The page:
Treatment of Endometriosis of Uterosacral Ligament and Rectum through the Vagina: Description of a Modified Technique

O. Camara; J. Herrmann; A. Egbe; A. Kavallaris; H. Diebolder; M. Gajda; I.B. Runnebaum


Hum Reprod. 2009;24(6):1407-1413. 

In This Article

Abstract and Introduction


Background: Endometriosis is common in women of childbearing age, whereas involvement of the rectosigmoid requiring resection is rare. Laparoscopy has become a standard procedure in the management of endometriosis. The optimum way to diagnose endometriosis is by direct visualization of the implants. Usually for the removal of the specimen, an additional larger abdominal incision is needed.
Methods: Here we report on cases of four patients with a uterosacral ligament and rectal endometriosis who were successfully treated with combined laparovaginal resection, using a modification of an existing technique. They had been complaining of rectal bleeding and lower abdominal pain in relation to their menstrual cycle. The aim of this technique is to achieve a careful and margin-free resection of the area involved. This can be done without any large incisions of the abdominal wall. The hypogastric nerves remain preserved on both sides.
Results: The intra- and post-operative courses were uneventful. No blood transfusions were needed. Haemoglobin decrease was usually ≤ 1 mmol/l. The average tumour diameter was 3.5 cm.
Conclusions: Our technique circumvents a larger abdominal incision. This combined laparoscopic–transvaginal approach, avoiding the extension of port-site incisions, represents a viable option for the treatment of bowel endometriosis.


Endometriosis is one of the most common gynaecological diseases that affect women of childbearing age (Redwine et al., 1996; Anaf et al., 2000).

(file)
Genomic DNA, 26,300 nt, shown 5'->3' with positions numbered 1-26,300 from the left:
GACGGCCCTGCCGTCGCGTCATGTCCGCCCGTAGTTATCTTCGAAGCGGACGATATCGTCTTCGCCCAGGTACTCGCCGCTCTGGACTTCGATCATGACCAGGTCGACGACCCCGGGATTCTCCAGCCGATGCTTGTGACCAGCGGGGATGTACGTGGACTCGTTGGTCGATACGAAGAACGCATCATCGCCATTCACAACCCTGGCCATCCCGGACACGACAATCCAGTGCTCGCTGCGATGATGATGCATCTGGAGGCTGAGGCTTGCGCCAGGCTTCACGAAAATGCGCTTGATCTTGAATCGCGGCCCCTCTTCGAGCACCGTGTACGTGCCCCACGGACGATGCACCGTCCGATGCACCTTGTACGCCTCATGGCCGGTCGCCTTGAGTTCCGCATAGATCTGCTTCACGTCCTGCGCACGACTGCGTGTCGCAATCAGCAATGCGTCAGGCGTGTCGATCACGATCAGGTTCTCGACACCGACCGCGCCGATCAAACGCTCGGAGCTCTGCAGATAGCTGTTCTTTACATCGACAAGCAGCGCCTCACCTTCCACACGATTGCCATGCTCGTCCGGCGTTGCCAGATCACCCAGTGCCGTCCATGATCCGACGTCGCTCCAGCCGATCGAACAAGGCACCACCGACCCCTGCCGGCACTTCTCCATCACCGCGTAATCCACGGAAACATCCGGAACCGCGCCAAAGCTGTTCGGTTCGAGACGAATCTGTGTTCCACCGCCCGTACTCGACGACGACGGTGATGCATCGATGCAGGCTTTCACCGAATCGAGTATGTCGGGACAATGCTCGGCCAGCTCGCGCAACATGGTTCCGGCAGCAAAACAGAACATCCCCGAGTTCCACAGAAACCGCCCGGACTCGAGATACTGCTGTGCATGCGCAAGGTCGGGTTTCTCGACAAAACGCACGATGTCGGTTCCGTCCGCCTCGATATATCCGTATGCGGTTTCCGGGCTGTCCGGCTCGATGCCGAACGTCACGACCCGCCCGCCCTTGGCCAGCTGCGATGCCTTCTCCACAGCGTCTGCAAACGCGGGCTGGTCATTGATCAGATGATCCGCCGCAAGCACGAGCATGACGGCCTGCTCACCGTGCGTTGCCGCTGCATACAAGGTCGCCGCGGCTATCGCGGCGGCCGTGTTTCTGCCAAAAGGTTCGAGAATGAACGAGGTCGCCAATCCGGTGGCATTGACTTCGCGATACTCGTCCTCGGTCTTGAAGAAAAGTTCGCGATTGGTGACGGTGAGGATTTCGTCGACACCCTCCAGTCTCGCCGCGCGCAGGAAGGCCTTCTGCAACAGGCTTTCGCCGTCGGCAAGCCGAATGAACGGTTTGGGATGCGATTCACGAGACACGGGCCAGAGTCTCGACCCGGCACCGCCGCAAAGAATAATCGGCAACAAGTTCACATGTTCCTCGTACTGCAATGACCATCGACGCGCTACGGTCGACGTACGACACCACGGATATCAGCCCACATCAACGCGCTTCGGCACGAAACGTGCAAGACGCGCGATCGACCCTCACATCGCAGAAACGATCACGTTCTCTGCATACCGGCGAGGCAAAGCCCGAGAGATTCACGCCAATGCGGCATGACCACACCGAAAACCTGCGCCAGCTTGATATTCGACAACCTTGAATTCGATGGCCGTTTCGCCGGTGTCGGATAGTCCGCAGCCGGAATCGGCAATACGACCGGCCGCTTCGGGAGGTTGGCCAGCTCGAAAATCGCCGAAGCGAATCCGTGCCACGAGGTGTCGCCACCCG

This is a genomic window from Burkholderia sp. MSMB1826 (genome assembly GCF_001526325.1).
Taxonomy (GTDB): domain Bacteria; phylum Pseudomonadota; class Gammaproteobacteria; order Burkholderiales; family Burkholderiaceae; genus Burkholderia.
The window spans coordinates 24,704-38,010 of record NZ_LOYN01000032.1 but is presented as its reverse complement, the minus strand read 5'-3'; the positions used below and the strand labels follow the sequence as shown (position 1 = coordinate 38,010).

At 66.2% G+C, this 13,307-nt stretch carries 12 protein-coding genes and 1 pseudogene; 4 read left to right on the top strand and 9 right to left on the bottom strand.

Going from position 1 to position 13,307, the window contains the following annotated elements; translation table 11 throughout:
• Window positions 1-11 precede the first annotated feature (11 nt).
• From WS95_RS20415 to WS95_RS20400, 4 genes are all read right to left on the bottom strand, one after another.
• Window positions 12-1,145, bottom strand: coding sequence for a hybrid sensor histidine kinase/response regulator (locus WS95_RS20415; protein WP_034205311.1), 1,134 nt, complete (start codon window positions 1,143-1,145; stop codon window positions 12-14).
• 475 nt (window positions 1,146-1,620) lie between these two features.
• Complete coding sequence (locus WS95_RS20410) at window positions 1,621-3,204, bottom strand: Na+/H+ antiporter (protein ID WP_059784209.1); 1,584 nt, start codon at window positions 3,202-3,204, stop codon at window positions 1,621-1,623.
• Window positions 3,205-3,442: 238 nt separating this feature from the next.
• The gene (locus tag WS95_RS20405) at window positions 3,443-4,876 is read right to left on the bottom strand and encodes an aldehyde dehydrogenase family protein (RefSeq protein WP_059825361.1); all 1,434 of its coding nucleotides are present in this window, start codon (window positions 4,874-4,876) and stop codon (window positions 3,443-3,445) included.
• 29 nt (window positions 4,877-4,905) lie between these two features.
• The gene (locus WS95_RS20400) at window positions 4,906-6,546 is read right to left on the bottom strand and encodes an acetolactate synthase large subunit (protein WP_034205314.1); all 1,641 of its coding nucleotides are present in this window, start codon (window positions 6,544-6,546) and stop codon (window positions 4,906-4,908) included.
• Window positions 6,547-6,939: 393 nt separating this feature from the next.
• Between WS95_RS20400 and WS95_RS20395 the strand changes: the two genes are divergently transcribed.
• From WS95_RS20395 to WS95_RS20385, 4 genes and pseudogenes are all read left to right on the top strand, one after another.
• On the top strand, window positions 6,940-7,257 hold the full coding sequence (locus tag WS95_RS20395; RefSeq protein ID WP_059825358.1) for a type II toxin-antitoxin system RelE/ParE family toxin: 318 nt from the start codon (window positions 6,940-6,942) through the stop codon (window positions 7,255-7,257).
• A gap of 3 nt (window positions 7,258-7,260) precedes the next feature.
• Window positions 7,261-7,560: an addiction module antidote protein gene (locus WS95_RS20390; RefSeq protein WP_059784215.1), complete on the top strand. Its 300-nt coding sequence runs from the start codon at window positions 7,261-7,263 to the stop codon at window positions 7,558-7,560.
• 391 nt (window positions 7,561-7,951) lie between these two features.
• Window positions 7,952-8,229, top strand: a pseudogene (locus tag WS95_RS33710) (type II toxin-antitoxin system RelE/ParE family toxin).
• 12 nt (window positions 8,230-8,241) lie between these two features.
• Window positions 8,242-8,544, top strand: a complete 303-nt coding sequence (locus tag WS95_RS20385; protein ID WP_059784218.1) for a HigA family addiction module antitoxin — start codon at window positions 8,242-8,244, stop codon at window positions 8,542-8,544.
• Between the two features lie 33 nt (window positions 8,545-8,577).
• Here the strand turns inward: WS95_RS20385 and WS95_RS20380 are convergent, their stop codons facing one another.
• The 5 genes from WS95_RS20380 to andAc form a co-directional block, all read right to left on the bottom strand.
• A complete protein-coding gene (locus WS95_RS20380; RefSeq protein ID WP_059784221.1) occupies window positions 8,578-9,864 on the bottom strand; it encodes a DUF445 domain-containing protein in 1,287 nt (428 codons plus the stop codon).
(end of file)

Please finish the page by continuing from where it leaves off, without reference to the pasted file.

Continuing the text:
The most frequent locations of endometriosis are the ovaries and the pelvic peritoneum (Anaf et al., 2000). The presence of bowel involvement has been reported to be between 3.8 and 37% (Beltran et al., 2006; Leconte et al., 2007). Endometriosis of the sigmoid and rectum is rare, but can give rise to severe gastrointestinal and pelvic symptoms (Houtmeyers et al., 2006). Surgical treatment of bowel endometriosis remains, however, controversial. Recurrence is a common finding in women who undergo surgery for endometriosis (Vignali et al., 2005; Busacca et al., 2006; Brouwer and Woods, 2007). In terms of improvements in pain control and quality of life, surgical treatment achieves good results (Chapron et al., 2001; Chapron et al., 2004; Vercellini et al., 2006; Darai et al., 2007). Moderate bowel involvement requires partial or en-bloc excision (Woods et al., 2003). Deeper lesions are treated with segmental resection (Redwine et al., 1996; Breitenstein et al., 2006; Langebrekke et al., 2006; Lyons et al., 2006; Ribeiro et al., 2006; Brouwer and Woods, 2007). Laparoscopy has become a standard procedure in managing endometriosis (Redwine et al., 1996; Anaf et al., 2000; Chapron et al., 2001; Chapron et al., 2004; Angioni et al., 2006; Langebrekke et al., 2006; Ribeiro et al., 2006; Sakamoto et al., 2006; Brouwer and Woods, 2007). Low anterior resection is common in rectal endometriosis (Brouwer and Woods, 2007).

Previously, 50 patients at the University Hospital Jena with the triad of intestinal pain, palpable disease in the rectovaginal septum and laparoscopic diagnosis of endometriosis of the cul-de-sac and/or rectosigmoid colon underwent combined laparoscopic with or without vaginal en-bloc resection of the cul-de-sac, with partial resection of the posterior vaginal wall and rectum with re-anastomosis by mini-laparotomy (Kavallaris et al., 2003).

We now describe a hybrid Natural Orifice Translumenal Endoscopic Surgery (N.O.T.E.S.) as a modification of the technique previously published in Kavallaris et al. (2003) for the treatment of endometriosis in four patients without mini-laparotomy.


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